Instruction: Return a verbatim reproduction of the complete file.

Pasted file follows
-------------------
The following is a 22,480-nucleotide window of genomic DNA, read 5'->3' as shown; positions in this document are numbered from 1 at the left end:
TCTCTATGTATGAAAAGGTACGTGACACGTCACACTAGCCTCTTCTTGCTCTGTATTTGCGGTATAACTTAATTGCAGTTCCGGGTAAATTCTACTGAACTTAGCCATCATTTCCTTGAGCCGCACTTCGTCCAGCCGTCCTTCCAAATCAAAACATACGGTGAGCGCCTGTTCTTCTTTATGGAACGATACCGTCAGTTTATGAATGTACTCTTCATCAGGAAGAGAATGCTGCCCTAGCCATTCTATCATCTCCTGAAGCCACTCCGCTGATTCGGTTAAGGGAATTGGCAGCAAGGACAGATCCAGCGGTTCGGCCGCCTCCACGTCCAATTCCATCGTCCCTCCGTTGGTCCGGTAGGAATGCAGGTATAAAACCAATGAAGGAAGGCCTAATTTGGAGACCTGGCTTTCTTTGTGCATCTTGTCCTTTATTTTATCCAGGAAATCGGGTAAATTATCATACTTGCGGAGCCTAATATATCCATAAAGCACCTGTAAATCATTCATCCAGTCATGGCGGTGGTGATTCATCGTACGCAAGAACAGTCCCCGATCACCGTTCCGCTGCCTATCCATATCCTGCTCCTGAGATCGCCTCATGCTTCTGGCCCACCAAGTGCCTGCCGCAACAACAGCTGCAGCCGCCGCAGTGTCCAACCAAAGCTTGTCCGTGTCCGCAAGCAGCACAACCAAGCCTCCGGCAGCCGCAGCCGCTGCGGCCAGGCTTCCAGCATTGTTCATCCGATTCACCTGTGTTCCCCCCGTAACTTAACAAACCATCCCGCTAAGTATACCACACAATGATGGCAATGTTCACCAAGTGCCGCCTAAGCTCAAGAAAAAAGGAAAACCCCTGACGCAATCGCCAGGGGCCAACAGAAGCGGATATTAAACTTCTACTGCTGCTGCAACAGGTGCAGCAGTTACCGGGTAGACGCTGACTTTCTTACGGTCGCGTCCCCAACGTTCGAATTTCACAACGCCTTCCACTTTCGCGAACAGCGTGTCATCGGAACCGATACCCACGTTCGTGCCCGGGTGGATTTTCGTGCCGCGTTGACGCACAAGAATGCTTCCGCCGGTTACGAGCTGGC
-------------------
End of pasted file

The following is a 22,480-nucleotide window of genomic DNA, read 5'->3' as shown; positions in this document are numbered from 1 at the left end:
TCTCTATGTATGAAAAGGTACGTGACACGTCACACTAGCCTCTTCTTGCTCTGTATTTGCGGTATAACTTAATTGCAGTTCCGGGTAAATTCTACTGAACTTAGCCATCATTTCCTTGAGCCGCACTTCGTCCAGCCGTCCTTCCAAATCAAAACATACGGTGAGCGCCTGTTCTTCTTTATGGAACGATACCGTCAGTTTATGAATGTACTCTTCATCAGGAAGAGAATGCTGCCCTAGCCATTCTATCATCTCCTGAAGCCACTCCGCTGATTCGGTTAAGGGAATTGGCAGCAAGGACAGATCCAGCGGTTCGGCCGCCTCCACGTCCAATTCCATCGTCCCTCCGTTGGTCCGGTAGGAATGCAGGTATAAAACCAATGAAGGAAGGCCTAATTTGGAGACCTGGCTTTCTTTGTGCATCTTGTCCTTTATTTTATCCAGGAAATCGGGTAAATTATCATACTTGCGGAGCCTAATATATCCATAAAGCACCTGTAAATCATTCATCCAGTCATGGCGGTGGTGATTCATCGTACGCAAGAACAGTCCCCGATCACCGTTCCGCTGCCTATCCATATCCTGCTCCTGAGATCGCCTCATGCTTCTGGCCCACCAAGTGCCTGCCGCAACAACAGCTGCAGCCGCCGCAGTGTCCAACCAAAGCTTGTCCGTGTCCGCAAGCAGCACAACCAAGCCTCCGGCAGCCGCAGCCGCTGCGGCCAGGCTTCCAGCATTGTTCATCCGATTCACCTGTGTTCCCCCCGTAACTTAACAAACCATCCCGCTAAGTATACCACACAATGATGGCAATGTTCACCAAGTGCCGCCTAAGCTCAAGAAAAAAGGAAAACCCCTGACGCAATCGCCAGGGGCCAACAGAAGCGGATATTAAACTTCTACTGCTGCTGCAACAGGTGCAGCAGTTACCGGGTAGACGCTGACTTTCTTACGGTCGCGTCCCCAACGTTCGAATTTCACAACGCCTTCCACTTTCGCGAACAGCGTGTCATCGGAACCGATACCCACGTTCGTGCCCGGGTGGATTTTCGTGCCGCGTTGACGCACAAGAATGCTTCCGCCGGTTACGAGCTGGC